Turns out I’ve been driving through Winston Terrace as long as I could drive and was pedaling through on my bicycle years before that. But the brick entrance things are gone, best I can tell. Unless someone has ’em hidden behind some pretty thick bushes.
It turns out, Winston Terrace was a big deal when its first six model homes opened in April 1937. Many area businesses placed large advertisements in the Kingsport Times to congratulate the developers and encourage would-be homeowners to consider making Winston Terrace — described repeatedly as “the largest development in the South” — their new home.
Dobyns-Taylor “presented” one of the model homes as “House of Maple,” a “modern home completely furnished with Early American maple furniture.” The everything-store’s ad trumpeted “Truly a Colonial Home” with a large living room, three bedrooms and a large dining room, all fully furnished with “completely livable” maple furniture.
Montgomery Ward’s ad touted that the company’s “air conditioned furnaces” had been installed in all the Winston Terrace homes. “Air conditioning for your home!”
Ward, like Dobyns-Taylor, was on Broad Street back then. So was J.C. Penney, J. Fred Johnson Department Store, Nettie Lee Shop (in the Freels building), Jarrett Furniture Company, Sterchi Brothers, Morgan’s Department Store, the Strand Theatre, Holston Drug Store, Freels Drug Store, and Kress 5-10-25-Store. They all ran ads celebrating the opening of Winston Terrace. So did Tennessee Eastman Corporation, the Mead Corporation, Ball Brothers (of State Street in Bristol) and Golden Rule Grocery, Five Points.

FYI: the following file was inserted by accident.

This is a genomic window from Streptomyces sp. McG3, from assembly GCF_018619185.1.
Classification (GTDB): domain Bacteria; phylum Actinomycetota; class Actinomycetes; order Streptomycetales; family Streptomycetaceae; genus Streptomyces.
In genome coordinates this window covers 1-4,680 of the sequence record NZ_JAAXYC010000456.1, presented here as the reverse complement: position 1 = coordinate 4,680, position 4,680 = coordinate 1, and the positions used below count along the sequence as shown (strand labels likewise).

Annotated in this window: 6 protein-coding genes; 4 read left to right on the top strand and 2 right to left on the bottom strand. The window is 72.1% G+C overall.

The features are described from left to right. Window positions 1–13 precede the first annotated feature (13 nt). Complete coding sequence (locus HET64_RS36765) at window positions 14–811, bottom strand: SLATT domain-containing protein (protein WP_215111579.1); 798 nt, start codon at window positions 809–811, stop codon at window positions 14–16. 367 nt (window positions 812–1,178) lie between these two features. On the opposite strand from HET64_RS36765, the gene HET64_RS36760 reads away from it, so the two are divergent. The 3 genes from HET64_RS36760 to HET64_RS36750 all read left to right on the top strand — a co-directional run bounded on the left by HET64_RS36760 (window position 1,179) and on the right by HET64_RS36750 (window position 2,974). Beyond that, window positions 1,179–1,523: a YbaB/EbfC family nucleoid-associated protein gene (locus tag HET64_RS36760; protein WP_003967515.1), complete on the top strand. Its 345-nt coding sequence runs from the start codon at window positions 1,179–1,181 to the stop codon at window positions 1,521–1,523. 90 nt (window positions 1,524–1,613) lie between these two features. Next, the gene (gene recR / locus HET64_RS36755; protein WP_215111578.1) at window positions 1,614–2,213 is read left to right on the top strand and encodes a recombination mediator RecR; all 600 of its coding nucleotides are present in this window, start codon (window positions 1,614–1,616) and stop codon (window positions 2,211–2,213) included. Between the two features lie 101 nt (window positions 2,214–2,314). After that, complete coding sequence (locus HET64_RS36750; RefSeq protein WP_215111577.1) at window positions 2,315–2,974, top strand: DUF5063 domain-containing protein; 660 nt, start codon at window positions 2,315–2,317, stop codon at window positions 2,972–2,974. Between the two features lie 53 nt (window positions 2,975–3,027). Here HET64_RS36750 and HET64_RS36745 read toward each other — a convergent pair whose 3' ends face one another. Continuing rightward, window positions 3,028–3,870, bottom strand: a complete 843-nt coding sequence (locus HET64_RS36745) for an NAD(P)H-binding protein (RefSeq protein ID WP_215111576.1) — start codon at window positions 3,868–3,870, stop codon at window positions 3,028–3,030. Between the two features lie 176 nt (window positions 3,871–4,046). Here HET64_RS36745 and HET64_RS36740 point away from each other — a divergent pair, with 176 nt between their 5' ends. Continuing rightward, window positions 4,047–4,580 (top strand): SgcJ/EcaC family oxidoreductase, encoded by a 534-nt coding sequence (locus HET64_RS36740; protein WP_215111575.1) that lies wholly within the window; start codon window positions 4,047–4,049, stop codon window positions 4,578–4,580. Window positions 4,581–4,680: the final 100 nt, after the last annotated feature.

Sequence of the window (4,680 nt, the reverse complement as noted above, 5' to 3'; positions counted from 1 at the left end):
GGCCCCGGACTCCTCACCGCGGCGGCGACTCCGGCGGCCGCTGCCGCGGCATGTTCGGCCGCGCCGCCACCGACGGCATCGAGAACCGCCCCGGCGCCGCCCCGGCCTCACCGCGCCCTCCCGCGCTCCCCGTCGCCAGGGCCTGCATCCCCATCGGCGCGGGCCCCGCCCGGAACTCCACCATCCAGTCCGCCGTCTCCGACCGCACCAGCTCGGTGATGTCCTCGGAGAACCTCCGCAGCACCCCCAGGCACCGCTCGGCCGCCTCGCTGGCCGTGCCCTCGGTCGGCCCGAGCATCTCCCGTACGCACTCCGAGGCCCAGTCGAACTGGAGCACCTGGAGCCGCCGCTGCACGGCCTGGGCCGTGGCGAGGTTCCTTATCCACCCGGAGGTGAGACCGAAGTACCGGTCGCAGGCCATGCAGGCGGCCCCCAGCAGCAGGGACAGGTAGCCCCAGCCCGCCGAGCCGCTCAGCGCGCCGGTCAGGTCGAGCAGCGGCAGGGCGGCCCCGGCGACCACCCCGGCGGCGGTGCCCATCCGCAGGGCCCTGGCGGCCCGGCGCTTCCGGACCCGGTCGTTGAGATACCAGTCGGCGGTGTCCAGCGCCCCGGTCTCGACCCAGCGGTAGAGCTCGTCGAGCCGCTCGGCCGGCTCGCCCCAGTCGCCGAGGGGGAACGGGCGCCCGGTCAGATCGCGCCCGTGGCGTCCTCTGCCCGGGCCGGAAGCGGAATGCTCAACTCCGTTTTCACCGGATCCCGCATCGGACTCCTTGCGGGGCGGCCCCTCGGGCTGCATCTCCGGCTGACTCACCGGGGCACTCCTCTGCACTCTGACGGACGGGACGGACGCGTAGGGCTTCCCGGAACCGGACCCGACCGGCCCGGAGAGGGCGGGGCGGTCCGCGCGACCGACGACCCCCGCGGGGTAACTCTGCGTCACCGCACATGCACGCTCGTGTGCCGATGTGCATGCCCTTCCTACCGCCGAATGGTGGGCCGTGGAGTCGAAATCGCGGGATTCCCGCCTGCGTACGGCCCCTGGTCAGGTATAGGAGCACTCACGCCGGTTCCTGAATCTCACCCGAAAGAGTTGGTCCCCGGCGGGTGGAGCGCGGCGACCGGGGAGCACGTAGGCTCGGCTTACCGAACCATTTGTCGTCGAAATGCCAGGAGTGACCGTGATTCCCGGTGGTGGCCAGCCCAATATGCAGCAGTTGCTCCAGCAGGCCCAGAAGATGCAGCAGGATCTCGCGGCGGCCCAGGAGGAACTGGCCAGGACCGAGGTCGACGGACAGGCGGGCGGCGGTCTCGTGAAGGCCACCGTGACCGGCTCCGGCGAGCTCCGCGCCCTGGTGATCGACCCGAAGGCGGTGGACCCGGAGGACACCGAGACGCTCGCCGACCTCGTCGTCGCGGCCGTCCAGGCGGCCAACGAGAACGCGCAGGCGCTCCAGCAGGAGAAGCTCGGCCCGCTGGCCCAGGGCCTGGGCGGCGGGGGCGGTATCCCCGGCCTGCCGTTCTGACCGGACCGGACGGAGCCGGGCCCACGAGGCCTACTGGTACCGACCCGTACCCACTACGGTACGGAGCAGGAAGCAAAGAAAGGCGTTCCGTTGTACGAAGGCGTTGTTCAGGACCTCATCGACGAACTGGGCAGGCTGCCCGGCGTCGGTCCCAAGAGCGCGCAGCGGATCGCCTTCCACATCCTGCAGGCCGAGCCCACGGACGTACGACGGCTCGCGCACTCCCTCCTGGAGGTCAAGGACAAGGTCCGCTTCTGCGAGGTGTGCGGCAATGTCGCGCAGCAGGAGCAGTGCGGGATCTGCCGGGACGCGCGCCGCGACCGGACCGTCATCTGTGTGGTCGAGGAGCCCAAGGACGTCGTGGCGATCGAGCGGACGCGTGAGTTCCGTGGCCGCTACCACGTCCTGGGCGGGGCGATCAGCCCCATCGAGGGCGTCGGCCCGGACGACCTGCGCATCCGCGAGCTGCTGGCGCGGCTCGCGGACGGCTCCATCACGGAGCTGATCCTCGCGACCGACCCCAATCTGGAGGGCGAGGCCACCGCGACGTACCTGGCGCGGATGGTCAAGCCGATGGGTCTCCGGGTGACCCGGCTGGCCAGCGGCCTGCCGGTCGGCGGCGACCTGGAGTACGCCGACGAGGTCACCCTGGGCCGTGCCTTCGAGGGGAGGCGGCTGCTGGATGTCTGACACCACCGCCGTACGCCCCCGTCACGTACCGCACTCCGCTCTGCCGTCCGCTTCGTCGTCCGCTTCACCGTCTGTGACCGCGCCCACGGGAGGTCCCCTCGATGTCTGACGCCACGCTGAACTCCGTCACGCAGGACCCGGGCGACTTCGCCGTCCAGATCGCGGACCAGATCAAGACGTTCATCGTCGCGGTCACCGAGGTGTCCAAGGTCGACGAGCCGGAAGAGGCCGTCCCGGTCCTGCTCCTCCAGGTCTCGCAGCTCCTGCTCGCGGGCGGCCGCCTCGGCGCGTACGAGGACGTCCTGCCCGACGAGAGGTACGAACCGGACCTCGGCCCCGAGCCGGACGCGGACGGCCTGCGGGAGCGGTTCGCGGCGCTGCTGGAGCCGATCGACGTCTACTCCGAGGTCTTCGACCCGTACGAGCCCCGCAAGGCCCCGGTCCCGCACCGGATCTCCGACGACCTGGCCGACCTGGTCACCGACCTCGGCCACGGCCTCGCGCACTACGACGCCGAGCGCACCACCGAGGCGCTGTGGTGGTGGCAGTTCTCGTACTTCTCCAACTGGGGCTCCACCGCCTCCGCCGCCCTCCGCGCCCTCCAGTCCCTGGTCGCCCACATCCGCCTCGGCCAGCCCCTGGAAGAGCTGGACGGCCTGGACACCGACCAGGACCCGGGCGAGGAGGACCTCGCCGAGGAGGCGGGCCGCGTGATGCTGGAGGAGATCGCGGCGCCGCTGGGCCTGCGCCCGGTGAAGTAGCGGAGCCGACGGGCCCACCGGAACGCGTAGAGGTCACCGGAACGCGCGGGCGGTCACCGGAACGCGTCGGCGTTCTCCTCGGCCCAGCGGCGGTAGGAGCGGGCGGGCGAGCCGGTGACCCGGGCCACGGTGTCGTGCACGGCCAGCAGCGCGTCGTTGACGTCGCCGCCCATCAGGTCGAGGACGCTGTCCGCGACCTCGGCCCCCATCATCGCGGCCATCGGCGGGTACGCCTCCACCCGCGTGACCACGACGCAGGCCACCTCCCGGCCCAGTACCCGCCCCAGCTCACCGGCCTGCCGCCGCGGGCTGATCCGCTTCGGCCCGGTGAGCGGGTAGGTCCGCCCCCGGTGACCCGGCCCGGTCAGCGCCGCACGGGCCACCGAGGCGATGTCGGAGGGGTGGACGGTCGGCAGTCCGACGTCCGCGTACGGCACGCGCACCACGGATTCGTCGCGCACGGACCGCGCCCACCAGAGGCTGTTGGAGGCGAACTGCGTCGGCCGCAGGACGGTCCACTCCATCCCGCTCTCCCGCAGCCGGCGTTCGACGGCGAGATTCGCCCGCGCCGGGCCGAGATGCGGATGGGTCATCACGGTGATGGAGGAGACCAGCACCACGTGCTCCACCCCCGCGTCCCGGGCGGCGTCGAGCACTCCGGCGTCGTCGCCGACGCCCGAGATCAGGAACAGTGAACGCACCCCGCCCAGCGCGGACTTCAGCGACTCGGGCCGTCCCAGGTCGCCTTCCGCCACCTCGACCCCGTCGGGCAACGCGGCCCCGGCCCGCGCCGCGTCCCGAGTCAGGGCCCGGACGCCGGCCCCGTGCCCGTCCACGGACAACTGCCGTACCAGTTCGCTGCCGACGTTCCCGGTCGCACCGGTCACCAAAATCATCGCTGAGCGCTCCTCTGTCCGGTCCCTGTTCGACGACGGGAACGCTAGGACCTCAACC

Inter-Mountain Telephone Company took out a full-page ad proclaiming “Everybody’s Talking,” presumably about Winston Terrace, and boasting, “Kingsport telephone operators answer 20,000 calls daily.”
The model homes opened on a Wednesday in a ceremony featuring an array of local dignitaries and ... Arthur Bulova, chairman of the board of directors of the Bulova Watch Company and the board of directors of Kingsport Insured Homes Corporation, the major backer of the development. Bulova hosted a dinner at the Kingsport Inn the night before the model homes were opened. Promotional materials and news stories at the time made much of the spacious lots and attention to landscaping that would make Winston Terrace stand out among other developments. One article from that week noted Mrs. John B. Dennis personally oversaw the landscaping efforts. Mrs. Dennis was a landscape architect, a profession which had brought her to Kingsport in its earliest days as a modern city. She arrived single. By 1929, she’d married the city founder who recruited her to help create Kingsport.
Back in 1937, an article in the Kingsport Times noted Winston Terrace’s location as “on Highway 81 at the south end of the country club golf course.”
The 1951 Rotary book states Winston Terrace was completed in 1944 and consisted of 31 dwellings, varying in type and all owner-occupied. The book describes Winston Terrace as “skirting the Greenfields development to the south and extending westward from old State Highway 81.” (Greenfields replaced the golf course mentioned above.) The area, it notes, was annexed into the city in 1950.
I’m wondering if that later led to the removal of the brick entrance I’d noticed in the photo and couldn’t place.
I think it was located at what is now Pineola Avenue’s intersection with present-day Eastman Road.
I did a little more research, using the Tennessee Comptroller of the Treasury’s online property data search. I looked for property in Sullivan County identified as being in the Winston Terrace subdivision. Voila! There I had my definitive answer: 72 homes, all but two located in the 1600 blocks of Pineola, Carolina, and East Sevier avenues. The other two: on Midland.
J.H. Osborne covers Sullivan County government for the Times News. Email him at email@example.com.